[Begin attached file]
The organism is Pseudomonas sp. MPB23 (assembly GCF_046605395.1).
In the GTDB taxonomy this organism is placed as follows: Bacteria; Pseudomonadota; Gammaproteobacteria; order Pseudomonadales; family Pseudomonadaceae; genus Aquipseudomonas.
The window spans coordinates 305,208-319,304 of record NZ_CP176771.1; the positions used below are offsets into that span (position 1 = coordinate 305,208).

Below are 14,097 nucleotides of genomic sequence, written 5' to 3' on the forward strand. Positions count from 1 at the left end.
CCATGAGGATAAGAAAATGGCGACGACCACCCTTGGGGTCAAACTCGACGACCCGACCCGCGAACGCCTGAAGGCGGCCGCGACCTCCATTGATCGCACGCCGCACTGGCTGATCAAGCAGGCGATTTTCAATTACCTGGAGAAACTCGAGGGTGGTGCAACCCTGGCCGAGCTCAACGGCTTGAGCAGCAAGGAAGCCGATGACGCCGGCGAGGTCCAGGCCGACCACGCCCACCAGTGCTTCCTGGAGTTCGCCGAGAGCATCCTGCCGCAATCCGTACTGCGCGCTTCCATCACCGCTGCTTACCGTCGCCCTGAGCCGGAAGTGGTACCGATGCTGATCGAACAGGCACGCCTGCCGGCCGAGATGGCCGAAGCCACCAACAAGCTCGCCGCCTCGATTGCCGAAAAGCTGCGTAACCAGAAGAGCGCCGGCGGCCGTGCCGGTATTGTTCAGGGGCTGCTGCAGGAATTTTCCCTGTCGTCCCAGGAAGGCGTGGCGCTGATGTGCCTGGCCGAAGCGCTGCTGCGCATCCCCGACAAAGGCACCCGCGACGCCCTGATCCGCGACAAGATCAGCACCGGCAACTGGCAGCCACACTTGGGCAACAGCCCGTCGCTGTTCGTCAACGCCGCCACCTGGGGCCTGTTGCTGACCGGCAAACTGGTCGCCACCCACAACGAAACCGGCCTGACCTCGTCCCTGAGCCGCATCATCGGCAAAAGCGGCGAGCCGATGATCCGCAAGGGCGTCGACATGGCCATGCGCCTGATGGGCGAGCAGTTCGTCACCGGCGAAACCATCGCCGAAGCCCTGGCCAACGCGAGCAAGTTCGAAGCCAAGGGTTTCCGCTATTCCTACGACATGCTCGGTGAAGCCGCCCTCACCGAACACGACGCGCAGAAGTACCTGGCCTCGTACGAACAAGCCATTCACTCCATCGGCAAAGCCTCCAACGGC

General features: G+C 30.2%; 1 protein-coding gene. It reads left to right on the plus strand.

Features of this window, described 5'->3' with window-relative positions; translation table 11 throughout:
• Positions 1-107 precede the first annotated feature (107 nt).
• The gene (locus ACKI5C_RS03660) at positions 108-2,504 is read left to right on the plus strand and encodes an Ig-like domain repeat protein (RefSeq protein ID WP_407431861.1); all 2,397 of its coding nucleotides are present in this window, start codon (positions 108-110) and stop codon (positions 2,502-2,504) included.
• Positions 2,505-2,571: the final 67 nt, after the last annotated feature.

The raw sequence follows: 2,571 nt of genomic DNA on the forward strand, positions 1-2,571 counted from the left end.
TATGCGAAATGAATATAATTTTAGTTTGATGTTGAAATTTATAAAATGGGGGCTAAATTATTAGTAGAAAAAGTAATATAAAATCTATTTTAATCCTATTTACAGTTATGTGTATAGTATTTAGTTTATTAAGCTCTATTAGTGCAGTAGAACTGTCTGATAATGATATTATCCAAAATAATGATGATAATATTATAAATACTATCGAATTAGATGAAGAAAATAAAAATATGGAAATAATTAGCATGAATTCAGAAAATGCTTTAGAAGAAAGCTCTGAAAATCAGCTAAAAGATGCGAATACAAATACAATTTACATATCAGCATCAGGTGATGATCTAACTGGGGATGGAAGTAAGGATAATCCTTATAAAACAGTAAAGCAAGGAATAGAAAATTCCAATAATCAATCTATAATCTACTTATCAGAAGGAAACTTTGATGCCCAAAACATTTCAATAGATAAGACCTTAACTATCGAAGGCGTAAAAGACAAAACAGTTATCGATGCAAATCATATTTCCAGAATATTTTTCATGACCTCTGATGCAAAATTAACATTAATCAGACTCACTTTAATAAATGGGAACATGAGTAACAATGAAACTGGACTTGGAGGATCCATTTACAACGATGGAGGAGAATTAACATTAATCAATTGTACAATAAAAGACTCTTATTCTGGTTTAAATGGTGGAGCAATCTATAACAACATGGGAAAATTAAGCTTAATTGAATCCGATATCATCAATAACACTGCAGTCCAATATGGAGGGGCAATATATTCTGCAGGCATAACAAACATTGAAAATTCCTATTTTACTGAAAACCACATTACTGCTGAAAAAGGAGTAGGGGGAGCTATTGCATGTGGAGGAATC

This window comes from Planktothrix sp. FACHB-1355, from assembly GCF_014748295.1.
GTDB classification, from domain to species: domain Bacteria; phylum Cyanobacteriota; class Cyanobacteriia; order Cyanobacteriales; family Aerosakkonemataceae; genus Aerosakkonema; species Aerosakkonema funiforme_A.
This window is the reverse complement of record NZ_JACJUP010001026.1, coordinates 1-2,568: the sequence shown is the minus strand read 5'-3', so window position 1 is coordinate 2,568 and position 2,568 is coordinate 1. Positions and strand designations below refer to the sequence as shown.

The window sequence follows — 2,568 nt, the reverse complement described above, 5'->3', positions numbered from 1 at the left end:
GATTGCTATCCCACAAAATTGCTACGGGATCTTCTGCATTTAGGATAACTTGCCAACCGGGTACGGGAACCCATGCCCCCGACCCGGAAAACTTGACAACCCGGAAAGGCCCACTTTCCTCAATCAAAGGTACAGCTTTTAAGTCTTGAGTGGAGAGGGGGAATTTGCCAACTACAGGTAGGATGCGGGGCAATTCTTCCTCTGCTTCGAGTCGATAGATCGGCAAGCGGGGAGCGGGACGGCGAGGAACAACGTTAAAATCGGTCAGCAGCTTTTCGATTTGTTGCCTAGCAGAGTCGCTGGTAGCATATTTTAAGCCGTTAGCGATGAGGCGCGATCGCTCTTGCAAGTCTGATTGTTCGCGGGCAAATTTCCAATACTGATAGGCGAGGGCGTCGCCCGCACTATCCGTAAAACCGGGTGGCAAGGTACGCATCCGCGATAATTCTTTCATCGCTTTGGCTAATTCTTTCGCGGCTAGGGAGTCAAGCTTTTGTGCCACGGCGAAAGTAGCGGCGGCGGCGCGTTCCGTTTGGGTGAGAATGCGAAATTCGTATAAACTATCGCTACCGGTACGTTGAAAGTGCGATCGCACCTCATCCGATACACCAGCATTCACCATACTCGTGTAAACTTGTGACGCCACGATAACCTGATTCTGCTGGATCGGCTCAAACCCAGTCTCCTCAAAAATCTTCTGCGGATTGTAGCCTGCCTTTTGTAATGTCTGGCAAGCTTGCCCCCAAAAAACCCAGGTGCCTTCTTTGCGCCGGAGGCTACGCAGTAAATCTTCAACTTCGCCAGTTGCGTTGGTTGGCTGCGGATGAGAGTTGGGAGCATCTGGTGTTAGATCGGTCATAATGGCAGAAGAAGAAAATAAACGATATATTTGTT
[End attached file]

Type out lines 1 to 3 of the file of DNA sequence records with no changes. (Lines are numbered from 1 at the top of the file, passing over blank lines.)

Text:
The organism is Pseudomonas sp. MPB23 (assembly GCF_046605395.1).
In the GTDB taxonomy this organism is placed as follows: Bacteria; Pseudomonadota; Gammaproteobacteria; order Pseudomonadales; family Pseudomonadaceae; genus Aquipseudomonas.
The window spans coordinates 305,208-319,304 of record NZ_CP176771.1; the positions used below are offsets into that span (position 1 = coordinate 305,208).